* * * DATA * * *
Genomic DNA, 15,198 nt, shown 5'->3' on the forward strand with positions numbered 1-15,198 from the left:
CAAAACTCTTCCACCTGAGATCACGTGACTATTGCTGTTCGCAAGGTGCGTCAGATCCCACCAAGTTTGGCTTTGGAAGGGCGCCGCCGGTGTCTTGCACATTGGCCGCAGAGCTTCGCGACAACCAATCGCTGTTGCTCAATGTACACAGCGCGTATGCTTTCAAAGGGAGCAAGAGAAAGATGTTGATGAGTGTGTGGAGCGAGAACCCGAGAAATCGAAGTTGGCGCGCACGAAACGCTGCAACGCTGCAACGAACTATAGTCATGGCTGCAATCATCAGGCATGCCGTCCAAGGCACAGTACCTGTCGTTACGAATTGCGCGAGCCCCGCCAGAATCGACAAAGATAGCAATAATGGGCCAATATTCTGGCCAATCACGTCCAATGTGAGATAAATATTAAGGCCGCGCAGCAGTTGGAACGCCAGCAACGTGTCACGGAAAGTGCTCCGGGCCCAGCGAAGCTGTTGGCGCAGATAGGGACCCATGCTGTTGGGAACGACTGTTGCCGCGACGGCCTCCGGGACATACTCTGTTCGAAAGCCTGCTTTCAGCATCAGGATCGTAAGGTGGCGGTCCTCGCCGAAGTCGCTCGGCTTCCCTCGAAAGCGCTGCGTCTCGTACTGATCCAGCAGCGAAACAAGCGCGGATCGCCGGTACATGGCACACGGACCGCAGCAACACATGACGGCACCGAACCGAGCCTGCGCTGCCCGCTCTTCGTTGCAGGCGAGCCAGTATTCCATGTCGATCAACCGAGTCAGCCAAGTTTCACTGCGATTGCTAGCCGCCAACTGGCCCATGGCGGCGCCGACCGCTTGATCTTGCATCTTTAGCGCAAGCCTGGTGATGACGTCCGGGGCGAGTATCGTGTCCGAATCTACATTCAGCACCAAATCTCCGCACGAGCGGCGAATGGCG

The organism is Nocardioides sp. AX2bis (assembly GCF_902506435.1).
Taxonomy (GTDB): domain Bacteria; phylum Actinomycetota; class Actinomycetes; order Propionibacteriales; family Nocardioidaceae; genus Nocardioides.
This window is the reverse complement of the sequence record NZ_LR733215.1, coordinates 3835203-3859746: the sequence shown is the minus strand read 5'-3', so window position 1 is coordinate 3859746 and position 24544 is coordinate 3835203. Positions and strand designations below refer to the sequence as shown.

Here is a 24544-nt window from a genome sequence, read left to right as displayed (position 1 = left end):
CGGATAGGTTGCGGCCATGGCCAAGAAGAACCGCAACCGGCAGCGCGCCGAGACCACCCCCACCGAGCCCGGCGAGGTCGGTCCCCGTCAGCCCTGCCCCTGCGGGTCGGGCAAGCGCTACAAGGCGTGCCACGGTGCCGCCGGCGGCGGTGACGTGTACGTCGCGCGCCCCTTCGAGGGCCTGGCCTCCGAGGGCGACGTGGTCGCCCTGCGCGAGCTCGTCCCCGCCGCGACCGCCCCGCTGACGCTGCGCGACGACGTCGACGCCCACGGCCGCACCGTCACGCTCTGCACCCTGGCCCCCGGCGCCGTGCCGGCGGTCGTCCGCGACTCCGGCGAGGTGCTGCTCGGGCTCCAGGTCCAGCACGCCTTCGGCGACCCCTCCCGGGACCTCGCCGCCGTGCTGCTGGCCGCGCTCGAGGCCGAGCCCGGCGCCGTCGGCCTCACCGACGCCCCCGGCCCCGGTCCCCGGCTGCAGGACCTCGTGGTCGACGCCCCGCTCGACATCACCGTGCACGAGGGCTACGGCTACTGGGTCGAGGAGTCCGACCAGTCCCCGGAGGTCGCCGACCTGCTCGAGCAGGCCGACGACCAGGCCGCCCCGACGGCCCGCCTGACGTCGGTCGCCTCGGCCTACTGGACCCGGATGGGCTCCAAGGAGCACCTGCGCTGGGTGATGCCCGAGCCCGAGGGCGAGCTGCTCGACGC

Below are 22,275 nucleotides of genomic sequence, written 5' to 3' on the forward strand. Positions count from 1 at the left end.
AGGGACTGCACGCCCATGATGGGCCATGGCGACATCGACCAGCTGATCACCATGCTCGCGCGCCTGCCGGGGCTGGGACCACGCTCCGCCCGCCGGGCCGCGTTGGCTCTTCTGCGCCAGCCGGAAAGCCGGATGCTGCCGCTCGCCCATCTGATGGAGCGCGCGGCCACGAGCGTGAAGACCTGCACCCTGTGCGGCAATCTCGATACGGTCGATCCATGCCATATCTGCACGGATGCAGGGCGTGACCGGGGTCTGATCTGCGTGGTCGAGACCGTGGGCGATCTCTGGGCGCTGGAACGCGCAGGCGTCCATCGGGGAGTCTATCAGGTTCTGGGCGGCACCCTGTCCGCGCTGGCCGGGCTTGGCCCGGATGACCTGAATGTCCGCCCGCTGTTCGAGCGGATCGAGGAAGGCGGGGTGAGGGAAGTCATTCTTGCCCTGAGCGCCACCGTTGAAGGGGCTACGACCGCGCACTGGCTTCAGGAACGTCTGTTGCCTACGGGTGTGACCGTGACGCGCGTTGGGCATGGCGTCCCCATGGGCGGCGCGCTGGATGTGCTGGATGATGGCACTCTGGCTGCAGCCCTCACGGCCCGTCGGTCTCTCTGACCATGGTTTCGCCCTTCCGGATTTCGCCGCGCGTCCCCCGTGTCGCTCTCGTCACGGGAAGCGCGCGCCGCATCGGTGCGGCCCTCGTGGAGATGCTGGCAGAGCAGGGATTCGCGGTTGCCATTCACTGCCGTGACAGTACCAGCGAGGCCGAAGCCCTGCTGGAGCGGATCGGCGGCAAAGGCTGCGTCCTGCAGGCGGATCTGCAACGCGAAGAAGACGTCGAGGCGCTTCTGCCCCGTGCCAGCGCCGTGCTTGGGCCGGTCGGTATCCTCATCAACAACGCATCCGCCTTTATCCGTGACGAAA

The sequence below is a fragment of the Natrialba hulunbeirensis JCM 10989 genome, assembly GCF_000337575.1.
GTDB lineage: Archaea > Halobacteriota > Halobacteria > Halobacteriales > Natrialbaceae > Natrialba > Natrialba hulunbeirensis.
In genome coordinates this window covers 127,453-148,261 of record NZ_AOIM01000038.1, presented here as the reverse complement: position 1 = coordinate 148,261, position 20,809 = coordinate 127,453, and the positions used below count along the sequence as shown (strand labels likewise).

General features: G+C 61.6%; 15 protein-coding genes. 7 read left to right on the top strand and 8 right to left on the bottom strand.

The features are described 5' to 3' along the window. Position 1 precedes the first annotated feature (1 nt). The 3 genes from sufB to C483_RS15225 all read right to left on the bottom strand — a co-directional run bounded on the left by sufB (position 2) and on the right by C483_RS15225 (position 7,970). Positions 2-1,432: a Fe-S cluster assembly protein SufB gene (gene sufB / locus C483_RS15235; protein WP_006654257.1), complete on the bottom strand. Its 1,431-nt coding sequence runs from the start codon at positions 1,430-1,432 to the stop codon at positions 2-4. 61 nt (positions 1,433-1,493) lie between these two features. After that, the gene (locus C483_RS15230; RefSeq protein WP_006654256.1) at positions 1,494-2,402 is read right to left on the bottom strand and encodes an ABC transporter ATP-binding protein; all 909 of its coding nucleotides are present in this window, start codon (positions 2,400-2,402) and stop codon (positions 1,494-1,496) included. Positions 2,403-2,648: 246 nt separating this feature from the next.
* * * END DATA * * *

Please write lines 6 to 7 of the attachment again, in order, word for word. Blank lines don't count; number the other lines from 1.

Here is a 24544-nt window from a genome sequence, read left to right as displayed (position 1 = left end):
CGGATAGGTTGCGGCCATGGCCAAGAAGAACCGCAACCGGCAGCGCGCCGAGACCACCCCCACCGAGCCCGGCGAGGTCGGTCCCCGTCAGCCCTGCCCCTGCGGGTCGGGCAAGCGCTACAAGGCGTGCCACGGTGCCGCCGGCGGCGGTGACGTGTACGTCGCGCGCCCCTTCGAGGGCCTGGCCTCCGAGGGCGACGTGGTCGCCCTGCGCGAGCTCGTCCCCGCCGCGACCGCCCCGCTGACGCTGCGCGACGACGTCGACGCCCACGGCCGCACCGTCACGCTCTGCACCCTGGCCCCCGGCGCCGTGCCGGCGGTCGTCCGCGACTCCGGCGAGGTGCTGCTCGGGCTCCAGGTCCAGCACGCCTTCGGCGACCCCTCCCGGGACCTCGCCGCCGTGCTGCTGGCCGCGCTCGAGGCCGAGCCCGGCGCCGTCGGCCTCACCGACGCCCCCGGCCCCGGTCCCCGGCTGCAGGACCTCGTGGTCGACGCCCCGCTCGACATCACCGTGCACGAGGGCTACGGCTACTGGGTCGAGGAGTCCGACCAGTCCCCGGAGGTCGCCGACCTGCTCGAGCAGGCCGACGACCAGGCCGCCCCGACGGCCCGCCTGACGTCGGTCGCCTCGGCCTACTGGACCCGGATGGGCTCCAAGGAGCACCTGCGCTGGGTGATGCCCGAGCCCGAGGGCGAGCTGCTCGACGC